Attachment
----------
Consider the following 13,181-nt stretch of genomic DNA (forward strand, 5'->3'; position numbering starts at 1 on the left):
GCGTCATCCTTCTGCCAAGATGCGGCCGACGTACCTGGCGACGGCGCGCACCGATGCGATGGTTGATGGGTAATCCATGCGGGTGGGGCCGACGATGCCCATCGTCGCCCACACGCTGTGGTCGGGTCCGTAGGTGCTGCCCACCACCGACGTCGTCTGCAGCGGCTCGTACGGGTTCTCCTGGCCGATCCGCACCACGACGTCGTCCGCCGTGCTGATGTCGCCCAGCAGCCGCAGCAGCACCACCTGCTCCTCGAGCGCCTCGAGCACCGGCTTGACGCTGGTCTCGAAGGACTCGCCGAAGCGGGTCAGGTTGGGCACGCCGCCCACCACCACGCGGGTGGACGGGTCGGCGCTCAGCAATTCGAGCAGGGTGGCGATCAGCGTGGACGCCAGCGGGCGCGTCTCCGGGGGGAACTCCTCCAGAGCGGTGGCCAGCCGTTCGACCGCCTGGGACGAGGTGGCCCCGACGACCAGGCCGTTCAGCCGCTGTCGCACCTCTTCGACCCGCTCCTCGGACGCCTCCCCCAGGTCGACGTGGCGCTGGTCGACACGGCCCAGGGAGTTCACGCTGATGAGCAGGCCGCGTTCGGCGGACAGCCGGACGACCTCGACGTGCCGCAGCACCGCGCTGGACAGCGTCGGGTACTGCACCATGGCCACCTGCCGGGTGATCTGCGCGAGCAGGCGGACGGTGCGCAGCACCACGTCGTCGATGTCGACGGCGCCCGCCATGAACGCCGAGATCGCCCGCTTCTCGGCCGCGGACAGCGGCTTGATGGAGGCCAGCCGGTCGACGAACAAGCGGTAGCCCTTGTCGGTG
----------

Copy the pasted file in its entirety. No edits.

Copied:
Consider the following 13,181-nt stretch of genomic DNA (forward strand, 5'->3'; position numbering starts at 1 on the left):
GCGTCATCCTTCTGCCAAGATGCGGCCGACGTACCTGGCGACGGCGCGCACCGATGCGATGGTTGATGGGTAATCCATGCGGGTGGGGCCGACGATGCCCATCGTCGCCCACACGCTGTGGTCGGGTCCGTAGGTGCTGCCCACCACCGACGTCGTCTGCAGCGGCTCGTACGGGTTCTCCTGGCCGATCCGCACCACGACGTCGTCCGCCGTGCTGATGTCGCCCAGCAGCCGCAGCAGCACCACCTGCTCCTCGAGCGCCTCGAGCACCGGCTTGACGCTGGTCTCGAAGGACTCGCCGAAGCGGGTCAGGTTGGGCACGCCGCCCACCACCACGCGGGTGGACGGGTCGGCGCTCAGCAATTCGAGCAGGGTGGCGATCAGCGTGGACGCCAGCGGGCGCGTCTCCGGGGGGAACTCCTCCAGAGCGGTGGCCAGCCGTTCGACCGCCTGGGACGAGGTGGCCCCGACGACCAGGCCGTTCAGCCGCTGTCGCACCTCTTCGACCCGCTCCTCGGACGCCTCCCCCAGGTCGACGTGGCGCTGGTCGACACGGCCCAGGGAGTTCACGCTGATGAGCAGGCCGCGTTCGGCGGACAGCCGGACGACCTCGACGTGCCGCAGCACCGCGCTGGACAGCGTCGGGTACTGCACCATGGCCACCTGCCGGGTGATCTGCGCGAGCAGGCGGACGGTGCGCAGCACCACGTCGTCGATGTCGACGGCGCCCGCCATGAACGCCGAGATCGCCCGCTTCTCGGCCGCGGACAGCGGCTTGATGGAGGCCAGCCGGTCGACGAACAAGCGGTAGCCCTTGTCGGTG